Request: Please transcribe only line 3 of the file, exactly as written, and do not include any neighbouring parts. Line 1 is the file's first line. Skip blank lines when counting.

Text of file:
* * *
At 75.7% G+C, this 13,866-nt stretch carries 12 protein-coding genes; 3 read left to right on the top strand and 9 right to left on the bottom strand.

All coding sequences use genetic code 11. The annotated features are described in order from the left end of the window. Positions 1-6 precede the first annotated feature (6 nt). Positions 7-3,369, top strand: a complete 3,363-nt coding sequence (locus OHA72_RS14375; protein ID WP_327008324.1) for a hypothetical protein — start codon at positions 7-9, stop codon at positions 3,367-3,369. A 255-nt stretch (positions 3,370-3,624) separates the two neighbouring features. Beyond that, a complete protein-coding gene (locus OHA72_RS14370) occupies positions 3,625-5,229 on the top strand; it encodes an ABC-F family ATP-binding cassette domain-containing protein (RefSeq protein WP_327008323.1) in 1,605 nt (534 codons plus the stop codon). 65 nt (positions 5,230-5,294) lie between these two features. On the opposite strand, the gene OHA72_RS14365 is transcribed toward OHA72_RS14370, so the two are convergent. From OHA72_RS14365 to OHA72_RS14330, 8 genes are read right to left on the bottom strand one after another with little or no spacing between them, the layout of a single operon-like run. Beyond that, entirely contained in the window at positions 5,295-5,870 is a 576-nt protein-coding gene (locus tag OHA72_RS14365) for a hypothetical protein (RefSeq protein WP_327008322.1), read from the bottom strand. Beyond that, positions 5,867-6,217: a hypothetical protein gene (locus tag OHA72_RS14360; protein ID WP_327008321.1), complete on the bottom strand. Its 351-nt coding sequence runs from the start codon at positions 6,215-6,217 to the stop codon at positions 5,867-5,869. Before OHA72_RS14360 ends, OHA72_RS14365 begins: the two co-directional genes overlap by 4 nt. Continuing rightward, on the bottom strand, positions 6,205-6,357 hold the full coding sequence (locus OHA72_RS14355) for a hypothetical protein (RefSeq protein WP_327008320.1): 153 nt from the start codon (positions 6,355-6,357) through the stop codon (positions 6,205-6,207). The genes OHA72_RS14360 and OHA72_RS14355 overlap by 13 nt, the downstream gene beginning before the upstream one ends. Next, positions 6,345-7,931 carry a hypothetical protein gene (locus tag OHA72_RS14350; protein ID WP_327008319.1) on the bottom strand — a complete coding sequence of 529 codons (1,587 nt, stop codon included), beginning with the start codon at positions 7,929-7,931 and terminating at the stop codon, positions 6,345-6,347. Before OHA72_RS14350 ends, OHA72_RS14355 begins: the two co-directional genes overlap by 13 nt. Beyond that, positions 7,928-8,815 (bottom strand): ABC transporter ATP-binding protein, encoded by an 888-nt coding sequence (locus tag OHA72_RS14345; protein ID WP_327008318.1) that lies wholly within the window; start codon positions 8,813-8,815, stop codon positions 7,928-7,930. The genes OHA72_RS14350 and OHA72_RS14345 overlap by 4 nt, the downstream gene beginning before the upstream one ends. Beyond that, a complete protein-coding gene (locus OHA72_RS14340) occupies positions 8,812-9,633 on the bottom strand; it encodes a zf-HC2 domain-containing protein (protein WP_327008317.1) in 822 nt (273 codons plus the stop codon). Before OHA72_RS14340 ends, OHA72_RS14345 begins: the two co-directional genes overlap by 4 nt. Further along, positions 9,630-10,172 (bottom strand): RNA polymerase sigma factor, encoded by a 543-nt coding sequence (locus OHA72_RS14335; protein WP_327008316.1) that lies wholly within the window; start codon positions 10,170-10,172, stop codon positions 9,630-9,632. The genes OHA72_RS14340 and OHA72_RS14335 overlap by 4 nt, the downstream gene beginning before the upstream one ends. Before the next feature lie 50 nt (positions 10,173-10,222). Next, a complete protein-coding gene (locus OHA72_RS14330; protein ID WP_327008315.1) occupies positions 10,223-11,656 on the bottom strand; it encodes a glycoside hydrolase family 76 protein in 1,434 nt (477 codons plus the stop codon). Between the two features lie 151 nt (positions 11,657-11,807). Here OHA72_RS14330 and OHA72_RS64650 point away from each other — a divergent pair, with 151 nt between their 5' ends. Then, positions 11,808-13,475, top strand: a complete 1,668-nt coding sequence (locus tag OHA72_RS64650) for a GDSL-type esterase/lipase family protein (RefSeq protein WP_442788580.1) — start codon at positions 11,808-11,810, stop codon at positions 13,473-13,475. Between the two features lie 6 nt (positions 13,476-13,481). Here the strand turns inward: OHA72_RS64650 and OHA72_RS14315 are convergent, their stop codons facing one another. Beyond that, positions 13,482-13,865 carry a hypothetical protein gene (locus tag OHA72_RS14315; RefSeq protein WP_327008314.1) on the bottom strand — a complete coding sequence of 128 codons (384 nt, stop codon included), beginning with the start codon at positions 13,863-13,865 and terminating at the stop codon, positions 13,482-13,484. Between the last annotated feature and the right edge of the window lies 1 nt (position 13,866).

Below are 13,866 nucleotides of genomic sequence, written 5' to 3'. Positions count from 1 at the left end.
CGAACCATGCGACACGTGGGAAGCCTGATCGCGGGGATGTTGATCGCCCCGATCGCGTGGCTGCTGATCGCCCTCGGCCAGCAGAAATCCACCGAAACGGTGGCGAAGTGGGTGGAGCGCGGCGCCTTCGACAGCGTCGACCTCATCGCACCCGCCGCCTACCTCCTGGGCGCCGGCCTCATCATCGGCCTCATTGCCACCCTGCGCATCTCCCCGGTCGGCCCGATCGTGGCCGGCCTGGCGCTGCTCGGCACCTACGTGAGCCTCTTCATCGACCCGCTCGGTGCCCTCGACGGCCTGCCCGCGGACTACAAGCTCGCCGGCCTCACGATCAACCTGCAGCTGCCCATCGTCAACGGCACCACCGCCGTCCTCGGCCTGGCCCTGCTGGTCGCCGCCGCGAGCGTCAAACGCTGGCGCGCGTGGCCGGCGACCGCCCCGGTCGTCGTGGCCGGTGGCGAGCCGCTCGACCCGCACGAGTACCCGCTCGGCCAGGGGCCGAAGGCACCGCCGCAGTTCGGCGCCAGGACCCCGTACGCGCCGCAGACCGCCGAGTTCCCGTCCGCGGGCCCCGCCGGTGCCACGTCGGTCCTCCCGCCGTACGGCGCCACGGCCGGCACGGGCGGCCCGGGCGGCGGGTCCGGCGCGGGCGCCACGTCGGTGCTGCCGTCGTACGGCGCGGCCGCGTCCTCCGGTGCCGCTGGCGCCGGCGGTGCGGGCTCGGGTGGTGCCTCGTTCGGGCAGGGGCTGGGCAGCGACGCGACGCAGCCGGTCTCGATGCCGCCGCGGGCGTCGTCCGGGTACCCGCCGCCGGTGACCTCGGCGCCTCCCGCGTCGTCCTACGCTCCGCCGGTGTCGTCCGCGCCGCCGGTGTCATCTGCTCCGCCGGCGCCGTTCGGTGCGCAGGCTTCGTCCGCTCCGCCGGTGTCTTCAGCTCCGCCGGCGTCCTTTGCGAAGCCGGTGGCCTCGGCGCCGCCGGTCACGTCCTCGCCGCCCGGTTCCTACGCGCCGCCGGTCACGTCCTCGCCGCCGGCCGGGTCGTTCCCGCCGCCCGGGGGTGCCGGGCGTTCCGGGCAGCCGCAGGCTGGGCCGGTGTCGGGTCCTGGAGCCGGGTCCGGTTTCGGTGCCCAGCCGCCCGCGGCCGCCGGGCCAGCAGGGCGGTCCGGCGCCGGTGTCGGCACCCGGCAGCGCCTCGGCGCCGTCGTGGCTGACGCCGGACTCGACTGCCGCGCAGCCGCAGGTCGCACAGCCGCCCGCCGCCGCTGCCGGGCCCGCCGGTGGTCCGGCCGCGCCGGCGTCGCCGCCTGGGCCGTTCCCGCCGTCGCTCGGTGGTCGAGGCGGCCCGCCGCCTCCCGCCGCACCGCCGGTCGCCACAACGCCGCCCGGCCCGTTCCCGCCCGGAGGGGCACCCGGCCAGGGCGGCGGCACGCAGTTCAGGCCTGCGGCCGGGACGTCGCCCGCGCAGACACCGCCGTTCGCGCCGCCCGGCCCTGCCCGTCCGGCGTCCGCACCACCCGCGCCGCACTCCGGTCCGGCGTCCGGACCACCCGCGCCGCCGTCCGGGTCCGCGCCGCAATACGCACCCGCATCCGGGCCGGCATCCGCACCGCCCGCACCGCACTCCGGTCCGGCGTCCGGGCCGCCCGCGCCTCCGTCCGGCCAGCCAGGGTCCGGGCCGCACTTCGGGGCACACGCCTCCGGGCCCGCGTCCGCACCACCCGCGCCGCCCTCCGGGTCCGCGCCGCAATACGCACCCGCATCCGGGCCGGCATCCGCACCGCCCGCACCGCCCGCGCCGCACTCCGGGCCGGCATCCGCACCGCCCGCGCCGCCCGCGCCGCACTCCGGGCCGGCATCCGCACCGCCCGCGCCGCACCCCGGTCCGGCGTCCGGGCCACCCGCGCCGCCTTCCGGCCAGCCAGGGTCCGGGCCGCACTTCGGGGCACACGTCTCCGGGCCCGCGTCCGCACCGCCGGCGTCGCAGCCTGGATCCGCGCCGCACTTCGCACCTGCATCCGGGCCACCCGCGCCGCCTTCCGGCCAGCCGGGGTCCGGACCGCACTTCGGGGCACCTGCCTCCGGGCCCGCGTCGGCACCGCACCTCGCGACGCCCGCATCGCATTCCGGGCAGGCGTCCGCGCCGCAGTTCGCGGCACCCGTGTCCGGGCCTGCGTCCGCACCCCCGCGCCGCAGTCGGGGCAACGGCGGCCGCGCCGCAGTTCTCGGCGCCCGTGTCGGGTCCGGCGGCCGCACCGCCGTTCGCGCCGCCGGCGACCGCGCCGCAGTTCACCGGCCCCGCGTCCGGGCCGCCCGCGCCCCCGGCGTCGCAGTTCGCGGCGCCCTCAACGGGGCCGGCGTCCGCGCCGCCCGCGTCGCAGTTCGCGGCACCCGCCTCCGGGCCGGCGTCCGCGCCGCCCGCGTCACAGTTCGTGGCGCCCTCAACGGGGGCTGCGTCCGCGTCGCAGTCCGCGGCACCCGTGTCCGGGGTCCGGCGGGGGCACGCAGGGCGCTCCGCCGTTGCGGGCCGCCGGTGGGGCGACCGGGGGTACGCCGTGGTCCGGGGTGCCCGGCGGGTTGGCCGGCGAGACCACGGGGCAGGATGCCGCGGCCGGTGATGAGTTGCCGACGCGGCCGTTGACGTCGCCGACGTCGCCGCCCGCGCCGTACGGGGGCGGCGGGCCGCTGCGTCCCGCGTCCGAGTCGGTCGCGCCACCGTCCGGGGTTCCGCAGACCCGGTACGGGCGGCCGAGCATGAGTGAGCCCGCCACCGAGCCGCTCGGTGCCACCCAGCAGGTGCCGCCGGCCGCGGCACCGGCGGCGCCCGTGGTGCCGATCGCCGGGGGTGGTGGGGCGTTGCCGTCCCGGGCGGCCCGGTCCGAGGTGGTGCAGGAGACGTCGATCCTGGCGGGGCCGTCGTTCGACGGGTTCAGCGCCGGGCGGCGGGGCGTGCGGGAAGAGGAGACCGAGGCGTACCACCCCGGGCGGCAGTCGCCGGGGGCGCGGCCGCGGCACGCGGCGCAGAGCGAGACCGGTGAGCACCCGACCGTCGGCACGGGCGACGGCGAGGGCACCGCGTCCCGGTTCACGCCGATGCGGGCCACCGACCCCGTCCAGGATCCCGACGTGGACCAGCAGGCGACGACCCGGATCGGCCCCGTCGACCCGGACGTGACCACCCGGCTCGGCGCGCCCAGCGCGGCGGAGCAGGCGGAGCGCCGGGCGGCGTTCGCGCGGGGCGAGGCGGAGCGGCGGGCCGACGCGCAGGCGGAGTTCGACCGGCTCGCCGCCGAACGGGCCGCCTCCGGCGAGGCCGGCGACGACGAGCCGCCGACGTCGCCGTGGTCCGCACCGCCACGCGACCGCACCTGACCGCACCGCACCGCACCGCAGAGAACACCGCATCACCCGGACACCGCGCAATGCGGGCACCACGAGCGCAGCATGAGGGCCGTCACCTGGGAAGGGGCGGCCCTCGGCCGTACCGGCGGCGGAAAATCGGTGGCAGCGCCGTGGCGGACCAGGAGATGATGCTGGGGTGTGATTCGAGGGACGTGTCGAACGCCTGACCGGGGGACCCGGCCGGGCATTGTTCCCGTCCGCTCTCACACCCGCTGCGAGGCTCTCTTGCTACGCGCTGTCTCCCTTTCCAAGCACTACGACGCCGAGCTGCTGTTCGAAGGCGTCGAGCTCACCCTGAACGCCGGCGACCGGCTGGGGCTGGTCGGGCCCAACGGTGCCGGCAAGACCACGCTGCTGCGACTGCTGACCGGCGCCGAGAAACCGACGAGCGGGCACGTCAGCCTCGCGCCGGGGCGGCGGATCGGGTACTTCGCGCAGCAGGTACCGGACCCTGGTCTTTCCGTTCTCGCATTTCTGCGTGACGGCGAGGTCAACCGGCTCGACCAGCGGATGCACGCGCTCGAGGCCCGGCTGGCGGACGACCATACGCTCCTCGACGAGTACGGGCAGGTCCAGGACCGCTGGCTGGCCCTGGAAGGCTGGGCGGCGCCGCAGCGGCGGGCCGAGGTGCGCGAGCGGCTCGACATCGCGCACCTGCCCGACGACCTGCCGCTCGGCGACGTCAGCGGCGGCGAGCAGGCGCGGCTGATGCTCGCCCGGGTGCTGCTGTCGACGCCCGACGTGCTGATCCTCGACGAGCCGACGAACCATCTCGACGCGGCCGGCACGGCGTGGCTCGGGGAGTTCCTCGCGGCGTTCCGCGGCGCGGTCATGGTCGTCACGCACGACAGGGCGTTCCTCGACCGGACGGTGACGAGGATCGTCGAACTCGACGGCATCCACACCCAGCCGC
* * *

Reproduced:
Below are 13,866 nucleotides of genomic sequence, written 5' to 3'. Positions count from 1 at the left end.